Why Every Company Should Monitor Google Alerts (and How to Do It)

Google Alerts

What if there was a way to proactively safeguard your company’s reputation and be notified of any mentions of your business or customers in the news? What if it was free and easy to use?

Google Alerts lets you keep track of up to 1000 search terms and notifies you by email when they appear online.

Many of smart companies are taking advantage of this helpful tool to capitalize on PR opportunities, measure customer satisfaction, detect fraud, stay up to date on the industry, and monitor their competitors.

Getting Started:

Creating a Google Alert is easy. If you do not already have one, create a Google account. While not necessary, we recommend it. HubSpot says: “By creating a Google Account you can see all of your alerts on one screen, and can add more alerts, edit your alerts or delete them easily.”

Now go to www.google.com/alerts and follow these steps:

Create Google Alert

Now it is time for the fun part.

Selecting the Right Search Terms:

Business, Brand, and Executive Team

The easiest terms to monitor are the names of products, C-level employees, and your company.

  • Products should include those with distinct names and not general products.

Example of a good search: “Flubber”

Example of a bad search: “green rubber extrusion”

  • According to ThriveHive, the people to set alerts about are the names of “key personalities in your company – e.g. the owner, senior executives, and board members”.

Example of a good search: “John Smith”

  • The name of your company and any divisions should be included.

Example of a good search: “John Smith Rubber Extrusions”

For smaller companies, this may be only a few items, but for larger companies, there could be 100+ terms to monitor.


Selecting these will help you keep track of any mentions of your business in online articles, forums, or blogs.


The first benefit is being notified of any positive story, which can be used for PR purposes like building your reputation and exposure.

Secondly, you can measure customer satisfaction by the amount of positive and negative reviews of your products.

Finally, you can watch out for fraudulent activity such as companies infringing on your trademarks or claiming to be you.


What you find may surprise you. How you handle it ultimately determines if you are using Google Alerts to the fullest extent.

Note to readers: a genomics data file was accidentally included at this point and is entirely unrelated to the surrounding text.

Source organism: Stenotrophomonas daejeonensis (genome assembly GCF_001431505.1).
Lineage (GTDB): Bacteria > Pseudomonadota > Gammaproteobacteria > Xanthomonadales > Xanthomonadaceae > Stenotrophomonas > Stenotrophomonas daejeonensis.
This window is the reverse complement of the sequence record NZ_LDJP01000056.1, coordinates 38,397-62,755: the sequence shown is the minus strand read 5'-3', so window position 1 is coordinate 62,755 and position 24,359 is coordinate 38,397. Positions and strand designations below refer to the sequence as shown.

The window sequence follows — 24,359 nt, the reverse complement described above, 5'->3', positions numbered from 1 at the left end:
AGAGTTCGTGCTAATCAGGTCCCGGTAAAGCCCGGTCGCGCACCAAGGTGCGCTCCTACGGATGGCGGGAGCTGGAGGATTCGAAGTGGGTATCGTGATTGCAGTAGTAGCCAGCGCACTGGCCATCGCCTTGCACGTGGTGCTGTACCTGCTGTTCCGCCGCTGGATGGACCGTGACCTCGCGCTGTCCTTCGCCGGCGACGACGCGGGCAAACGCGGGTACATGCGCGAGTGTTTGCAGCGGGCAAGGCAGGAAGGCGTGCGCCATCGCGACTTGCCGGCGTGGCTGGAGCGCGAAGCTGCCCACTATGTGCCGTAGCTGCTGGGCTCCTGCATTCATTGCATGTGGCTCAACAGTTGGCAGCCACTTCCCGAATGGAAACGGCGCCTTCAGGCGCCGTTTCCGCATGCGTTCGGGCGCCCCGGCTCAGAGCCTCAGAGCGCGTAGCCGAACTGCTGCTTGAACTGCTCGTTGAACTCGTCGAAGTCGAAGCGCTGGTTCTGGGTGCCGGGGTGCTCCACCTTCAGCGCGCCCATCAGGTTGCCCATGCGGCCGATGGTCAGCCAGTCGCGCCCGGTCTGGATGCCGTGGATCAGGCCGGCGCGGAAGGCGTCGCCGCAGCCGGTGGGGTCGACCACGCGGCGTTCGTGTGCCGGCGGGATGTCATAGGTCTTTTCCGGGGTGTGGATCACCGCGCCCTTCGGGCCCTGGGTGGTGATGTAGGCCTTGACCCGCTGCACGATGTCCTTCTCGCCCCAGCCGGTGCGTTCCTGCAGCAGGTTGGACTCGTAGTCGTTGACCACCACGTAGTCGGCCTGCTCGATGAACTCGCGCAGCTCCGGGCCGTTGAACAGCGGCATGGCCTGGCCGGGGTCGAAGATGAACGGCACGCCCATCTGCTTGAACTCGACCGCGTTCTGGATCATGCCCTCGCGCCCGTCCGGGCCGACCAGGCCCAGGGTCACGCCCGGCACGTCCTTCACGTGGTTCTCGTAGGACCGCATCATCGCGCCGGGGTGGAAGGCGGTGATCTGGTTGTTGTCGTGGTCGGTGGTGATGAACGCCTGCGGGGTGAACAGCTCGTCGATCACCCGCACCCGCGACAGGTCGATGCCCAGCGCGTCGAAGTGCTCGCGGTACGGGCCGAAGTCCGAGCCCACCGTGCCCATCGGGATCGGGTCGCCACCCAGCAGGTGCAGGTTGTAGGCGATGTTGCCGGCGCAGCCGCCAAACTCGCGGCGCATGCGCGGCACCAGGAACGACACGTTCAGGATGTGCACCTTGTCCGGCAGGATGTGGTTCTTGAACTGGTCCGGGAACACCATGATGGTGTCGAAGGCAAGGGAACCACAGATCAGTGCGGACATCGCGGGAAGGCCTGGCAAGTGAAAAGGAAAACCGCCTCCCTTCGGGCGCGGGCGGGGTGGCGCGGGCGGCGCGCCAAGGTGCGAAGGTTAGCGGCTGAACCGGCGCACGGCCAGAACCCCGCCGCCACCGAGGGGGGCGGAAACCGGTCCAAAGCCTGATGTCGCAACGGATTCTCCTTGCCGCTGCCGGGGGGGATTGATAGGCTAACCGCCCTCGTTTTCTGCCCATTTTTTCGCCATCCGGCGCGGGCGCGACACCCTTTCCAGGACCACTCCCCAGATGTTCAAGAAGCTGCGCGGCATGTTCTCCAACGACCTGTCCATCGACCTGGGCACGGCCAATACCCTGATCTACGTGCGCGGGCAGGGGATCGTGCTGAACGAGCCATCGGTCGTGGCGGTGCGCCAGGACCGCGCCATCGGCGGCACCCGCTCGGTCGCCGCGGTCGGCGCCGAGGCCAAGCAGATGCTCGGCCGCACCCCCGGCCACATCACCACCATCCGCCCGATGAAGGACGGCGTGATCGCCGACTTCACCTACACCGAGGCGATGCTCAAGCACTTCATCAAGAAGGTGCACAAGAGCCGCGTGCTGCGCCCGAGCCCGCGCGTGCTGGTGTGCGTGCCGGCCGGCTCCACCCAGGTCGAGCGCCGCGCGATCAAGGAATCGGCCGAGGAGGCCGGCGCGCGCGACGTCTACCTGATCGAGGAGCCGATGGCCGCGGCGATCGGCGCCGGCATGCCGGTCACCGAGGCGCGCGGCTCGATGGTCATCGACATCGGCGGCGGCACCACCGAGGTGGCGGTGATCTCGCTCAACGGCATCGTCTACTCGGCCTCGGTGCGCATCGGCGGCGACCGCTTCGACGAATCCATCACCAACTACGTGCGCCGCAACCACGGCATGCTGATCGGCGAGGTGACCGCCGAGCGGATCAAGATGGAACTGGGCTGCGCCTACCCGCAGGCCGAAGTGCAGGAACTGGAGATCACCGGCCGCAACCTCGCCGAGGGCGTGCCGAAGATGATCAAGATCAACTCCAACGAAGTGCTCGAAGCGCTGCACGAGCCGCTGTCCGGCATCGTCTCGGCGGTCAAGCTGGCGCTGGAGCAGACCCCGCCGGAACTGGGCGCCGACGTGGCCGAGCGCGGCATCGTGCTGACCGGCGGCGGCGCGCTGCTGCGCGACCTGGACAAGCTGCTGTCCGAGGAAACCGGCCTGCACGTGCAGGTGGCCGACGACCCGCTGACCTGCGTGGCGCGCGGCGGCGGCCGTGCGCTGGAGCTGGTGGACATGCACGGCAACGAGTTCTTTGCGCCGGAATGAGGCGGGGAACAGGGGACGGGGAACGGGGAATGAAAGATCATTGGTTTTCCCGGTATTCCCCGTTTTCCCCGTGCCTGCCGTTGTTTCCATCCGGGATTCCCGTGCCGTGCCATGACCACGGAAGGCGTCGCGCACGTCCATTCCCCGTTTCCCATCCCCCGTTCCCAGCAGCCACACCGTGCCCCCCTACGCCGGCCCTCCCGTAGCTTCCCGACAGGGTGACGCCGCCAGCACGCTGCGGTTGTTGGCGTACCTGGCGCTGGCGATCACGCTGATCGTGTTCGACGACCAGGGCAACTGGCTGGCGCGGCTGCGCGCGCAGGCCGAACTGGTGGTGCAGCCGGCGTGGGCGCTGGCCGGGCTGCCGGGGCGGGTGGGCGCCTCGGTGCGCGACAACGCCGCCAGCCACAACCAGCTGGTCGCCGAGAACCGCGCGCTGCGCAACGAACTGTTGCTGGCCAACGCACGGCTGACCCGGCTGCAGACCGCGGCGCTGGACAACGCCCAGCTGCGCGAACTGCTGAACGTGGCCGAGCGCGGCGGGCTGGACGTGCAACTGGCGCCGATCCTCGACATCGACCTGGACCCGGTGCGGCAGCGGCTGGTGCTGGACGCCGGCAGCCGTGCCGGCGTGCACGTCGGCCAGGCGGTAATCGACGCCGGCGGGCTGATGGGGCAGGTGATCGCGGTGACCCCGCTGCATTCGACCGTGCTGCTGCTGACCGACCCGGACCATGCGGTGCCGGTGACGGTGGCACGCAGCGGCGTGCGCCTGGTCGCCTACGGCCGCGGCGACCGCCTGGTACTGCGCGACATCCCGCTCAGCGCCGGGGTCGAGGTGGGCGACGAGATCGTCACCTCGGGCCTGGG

Authority Publishing suggests that you use this information to “send a note of thanks or address an issue if something derogatory is posted like a complaint about customer service.”


Industry Terms

Product categories and service provided can be entered to keep tabs on the industry.

  • Product categories and services are general names, not your specific product name.

Examples of good searches: “rubber extrusions” “rotomolding”

Monitoring these terms can help you stay informed on the new technologies, competitors, and relevant news for your industry.

 monitor google alerts


Names of Competitors

As Michael Corleone once said, “Keep your friends close, and your enemies closer.”

  • For this step, entering the name of every competitor may be impossible, so focus on large companies and those in your city/state/area.

Example of a good search: “Jane Doe Rubber Extrusions”

Knowing what your competitors are up to is important, you can keep track of things like their product/service offerings, financial situation, and plans for the future.



You can check your alerts as often as is convenient for you; review them once a day, a week, or a month. Click the “flag as irrelevant” link if an alert does not match up with what you are looking for and it will help the relevancy of future notifications. Furthermore, alerts can be edited or deleted at any time.

Google Alerts can be set up for any company in any industry and only requires a small investment of time.

Use the tips highlighted in this article to tailor the perfect feed of information to help you monitor your business, competitors, and industry.

For more helpful articles on digital marketing, check out the IQS Resource Center and SHARE this article if you found it useful.

Now that you know all about Google Alerts, go out there and get to work!




Bonus: Market.Space says to have your Google Alerts sent “directly into RSS. When sent to RSS “as they happen” you can always have an up to date set of results in your feed reader (when you want it), without overwhelming your inbox.”


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